Old 12-30-20, 10:41 AM
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MRT2
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Originally Posted by aquafina View Post
Hi everyone. I am new here and I am sorry if this has been asked before. I went through some posts in this forum & r*ddit to find a bicycle that suit my needs and I got confused. My primary goal is to reduce weight and I stay in Toronto. I would be riding the bicycle 80% in roads & pavements and 20% in trails. My budget is around 2000 CAD and I would like to buy a new bicycle if possible.

After going through the posts in this forum and r*ddit, I saw many people recommending Trek 520 Disc, Cannondale Trail 7, and Trek 1120( fat bike). I was interested in Specialized Allez Elite and Sport but many people mentioned Specialized bikes are high maintenance. Suggest me something that would let me ride in a upright, relaxed posture in roads for longer distances. I would like to ride more with increase in my stamina. Also suggest me if I need to make any changes to stock saddle to make it comfortable.

Also, I have one question off topic. I rode bicycles till I was 18 years but all the bicycles I rode were gearless. Is it going to be a problem to ride geared bicycles now? I rode geared motorbikes for many years but not bicycles. Thanks and cheers in advance.
OK, there are a lot of issues in your post. I will try my best as a larger guy (250 lbs plus, sometimes a little heavier) to answer your questions.
First, aside from learning how to shift, there should be no issue with a bigger guy riding geared bicycles.

Now for the tougher issue. Some bikes come with weight limits. Some will tell you not to worry about it, and in general, they might be right, but if a bike has a weight limit of 250 or 275 lbs and you weigh 340, that is something to consider. That is probably going to be an issue with any carbon frame bike, but expecially the Specialized Allez Elite, which, in any case might be too aggressive a geometry for you at this point in your cycling journey.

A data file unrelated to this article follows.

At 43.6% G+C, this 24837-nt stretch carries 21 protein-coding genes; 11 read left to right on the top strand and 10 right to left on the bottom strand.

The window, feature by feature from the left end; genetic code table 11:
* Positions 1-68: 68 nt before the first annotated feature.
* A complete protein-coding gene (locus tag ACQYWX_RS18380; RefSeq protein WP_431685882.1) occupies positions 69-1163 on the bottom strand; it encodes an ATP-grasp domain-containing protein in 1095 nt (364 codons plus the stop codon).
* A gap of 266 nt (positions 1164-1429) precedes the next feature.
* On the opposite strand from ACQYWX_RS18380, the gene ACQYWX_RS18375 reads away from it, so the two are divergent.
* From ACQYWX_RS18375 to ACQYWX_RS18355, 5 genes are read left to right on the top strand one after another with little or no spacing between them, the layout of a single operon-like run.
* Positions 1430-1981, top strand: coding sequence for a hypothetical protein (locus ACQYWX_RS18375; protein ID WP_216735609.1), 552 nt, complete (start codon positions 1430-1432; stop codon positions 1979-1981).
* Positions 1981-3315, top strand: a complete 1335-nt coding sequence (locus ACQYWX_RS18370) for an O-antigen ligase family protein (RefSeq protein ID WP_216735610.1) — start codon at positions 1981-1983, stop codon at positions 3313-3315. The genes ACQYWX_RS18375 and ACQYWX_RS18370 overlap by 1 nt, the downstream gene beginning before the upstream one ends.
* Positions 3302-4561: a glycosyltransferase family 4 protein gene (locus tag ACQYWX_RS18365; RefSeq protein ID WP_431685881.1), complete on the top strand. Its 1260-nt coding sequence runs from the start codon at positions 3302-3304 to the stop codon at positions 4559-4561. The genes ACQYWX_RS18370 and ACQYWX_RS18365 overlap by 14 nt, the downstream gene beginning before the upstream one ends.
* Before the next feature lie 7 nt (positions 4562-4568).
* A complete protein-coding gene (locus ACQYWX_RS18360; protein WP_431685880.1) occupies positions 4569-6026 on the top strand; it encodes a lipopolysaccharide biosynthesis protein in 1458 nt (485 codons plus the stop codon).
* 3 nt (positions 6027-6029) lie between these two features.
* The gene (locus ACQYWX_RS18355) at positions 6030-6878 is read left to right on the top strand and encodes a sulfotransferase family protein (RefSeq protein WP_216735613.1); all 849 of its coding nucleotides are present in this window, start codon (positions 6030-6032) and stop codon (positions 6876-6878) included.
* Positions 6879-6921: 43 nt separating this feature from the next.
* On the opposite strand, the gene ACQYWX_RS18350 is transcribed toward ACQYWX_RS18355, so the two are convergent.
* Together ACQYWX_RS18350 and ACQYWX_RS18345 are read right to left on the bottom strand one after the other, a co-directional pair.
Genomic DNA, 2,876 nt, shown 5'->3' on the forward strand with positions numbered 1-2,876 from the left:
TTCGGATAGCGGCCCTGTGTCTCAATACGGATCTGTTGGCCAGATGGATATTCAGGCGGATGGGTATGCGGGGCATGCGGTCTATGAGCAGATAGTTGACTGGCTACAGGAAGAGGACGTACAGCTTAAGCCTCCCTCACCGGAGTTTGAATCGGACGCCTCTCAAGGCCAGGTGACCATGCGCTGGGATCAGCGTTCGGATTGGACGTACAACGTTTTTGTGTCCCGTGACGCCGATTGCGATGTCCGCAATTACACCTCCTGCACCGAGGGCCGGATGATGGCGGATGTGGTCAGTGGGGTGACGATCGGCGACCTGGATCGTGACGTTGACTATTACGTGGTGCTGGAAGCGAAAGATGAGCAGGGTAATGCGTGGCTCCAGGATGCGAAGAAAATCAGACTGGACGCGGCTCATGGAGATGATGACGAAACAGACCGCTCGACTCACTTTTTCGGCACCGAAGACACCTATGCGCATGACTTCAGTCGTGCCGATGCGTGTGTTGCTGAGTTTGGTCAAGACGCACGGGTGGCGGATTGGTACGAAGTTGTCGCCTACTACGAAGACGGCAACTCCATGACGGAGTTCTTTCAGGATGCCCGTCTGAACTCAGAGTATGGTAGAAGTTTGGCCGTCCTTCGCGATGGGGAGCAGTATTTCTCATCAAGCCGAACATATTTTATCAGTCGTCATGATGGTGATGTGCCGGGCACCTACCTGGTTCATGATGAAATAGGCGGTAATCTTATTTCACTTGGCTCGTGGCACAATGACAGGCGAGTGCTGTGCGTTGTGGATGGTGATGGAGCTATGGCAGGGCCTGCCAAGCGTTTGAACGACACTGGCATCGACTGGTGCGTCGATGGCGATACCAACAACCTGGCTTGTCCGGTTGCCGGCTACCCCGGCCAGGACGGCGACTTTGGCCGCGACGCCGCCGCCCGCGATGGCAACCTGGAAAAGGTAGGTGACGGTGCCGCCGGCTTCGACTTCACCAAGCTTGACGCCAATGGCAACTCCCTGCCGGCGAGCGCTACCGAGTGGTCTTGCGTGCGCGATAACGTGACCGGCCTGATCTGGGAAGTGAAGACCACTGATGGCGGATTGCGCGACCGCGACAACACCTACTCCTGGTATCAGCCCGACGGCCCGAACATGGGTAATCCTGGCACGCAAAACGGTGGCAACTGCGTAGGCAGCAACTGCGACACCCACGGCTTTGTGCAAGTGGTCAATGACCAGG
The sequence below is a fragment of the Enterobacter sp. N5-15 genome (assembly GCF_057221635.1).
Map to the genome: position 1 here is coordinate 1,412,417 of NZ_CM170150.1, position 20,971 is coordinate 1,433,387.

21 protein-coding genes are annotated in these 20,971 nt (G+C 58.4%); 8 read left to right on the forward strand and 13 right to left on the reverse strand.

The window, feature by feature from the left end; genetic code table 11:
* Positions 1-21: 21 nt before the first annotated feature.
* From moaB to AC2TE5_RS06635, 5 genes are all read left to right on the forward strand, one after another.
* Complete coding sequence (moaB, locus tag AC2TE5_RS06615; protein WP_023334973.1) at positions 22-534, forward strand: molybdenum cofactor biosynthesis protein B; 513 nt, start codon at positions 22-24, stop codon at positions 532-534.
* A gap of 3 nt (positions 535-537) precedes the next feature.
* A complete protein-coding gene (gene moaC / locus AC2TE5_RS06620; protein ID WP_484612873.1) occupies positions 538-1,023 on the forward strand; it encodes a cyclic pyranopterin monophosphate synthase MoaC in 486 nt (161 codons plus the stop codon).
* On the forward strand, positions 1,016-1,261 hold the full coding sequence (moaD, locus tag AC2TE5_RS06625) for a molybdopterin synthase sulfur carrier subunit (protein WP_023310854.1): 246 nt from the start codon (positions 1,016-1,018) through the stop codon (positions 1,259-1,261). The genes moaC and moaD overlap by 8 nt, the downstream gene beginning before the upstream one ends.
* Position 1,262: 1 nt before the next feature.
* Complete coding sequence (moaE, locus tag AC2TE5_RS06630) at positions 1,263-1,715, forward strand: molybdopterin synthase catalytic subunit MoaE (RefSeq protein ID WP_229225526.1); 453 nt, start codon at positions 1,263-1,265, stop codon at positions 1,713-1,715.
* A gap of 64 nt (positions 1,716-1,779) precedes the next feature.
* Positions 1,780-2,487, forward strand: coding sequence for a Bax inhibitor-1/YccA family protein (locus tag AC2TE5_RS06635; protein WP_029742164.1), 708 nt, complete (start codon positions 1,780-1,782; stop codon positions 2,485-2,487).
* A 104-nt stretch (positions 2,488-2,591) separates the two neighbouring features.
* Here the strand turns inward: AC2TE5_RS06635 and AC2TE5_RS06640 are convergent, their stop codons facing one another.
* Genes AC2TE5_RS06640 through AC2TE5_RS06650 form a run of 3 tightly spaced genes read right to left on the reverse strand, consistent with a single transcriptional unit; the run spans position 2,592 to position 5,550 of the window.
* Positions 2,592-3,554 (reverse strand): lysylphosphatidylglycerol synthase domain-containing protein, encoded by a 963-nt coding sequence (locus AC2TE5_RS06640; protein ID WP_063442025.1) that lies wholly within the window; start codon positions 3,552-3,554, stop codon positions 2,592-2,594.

And speaking of weight limits, you should consider the issue of wheels and weight. Basically, a lot of stock wheels aren't great to begin with, but especially not for a rider weighing more than 200, and especially more than 300 lbs. Which is why a lot of people might be recommending a bike like the Trek 520, as that is a bike built for loaded touring, so likely comes with touring wheels with 36 spokes. You will hear some people say that spoke count doesn't matter, but I can tell you as a heavier rider, it does. So whatever bike you buy, make sure your wheels are properly tensioned, and you might even want to ditch the stock wheels and get yourself a set of hand built touring wheels to better accomodate your weight. A few extra grams of weight won't make a lot of difference on the road, but it will save your butt in terms of confidence in your wheels, because nobody likes to deal with popped spokes, which will make your wheels unsafe and unrideable.

Riding position. Upright and relaxed as opposed to aggressive and aerodynamic. More upright is easier for beginners, but less aerodynamic. As you get more fit by losing weight and strengthening your core, and flexible (depending on other factors such as if you already have back problems), you might start feeling more fcomfortable in a more aggressive posture which will be more aerodynamic as your body will catch less of the wind. See the problem? Riding too upright isn't great for long distances. But too aggressive might be hard on the back and shoulders if your core isn't conditioned. You will have to find the riding position that best suits you over time based on your weight, fitness, age, pre existing injuries and genetics.

Saddles: Saddles are personal. At first, almost any saddle will be uncomfortable as your posterior gets used to riding. Beyond that, a good pair of shorts with a chamois sewn into them that you wear without underwear can help with chafing. After that, it is trial and error. Don't go for a soft, swishy saddle. You need something with support, not soft a squishy like a couch. I am old school and I ride a Brooks B17 leather saddle. The leather is firm but after years of riding has a little give to it. They take some time to break in but I have mine for 10 years now and I find it very comfortable.
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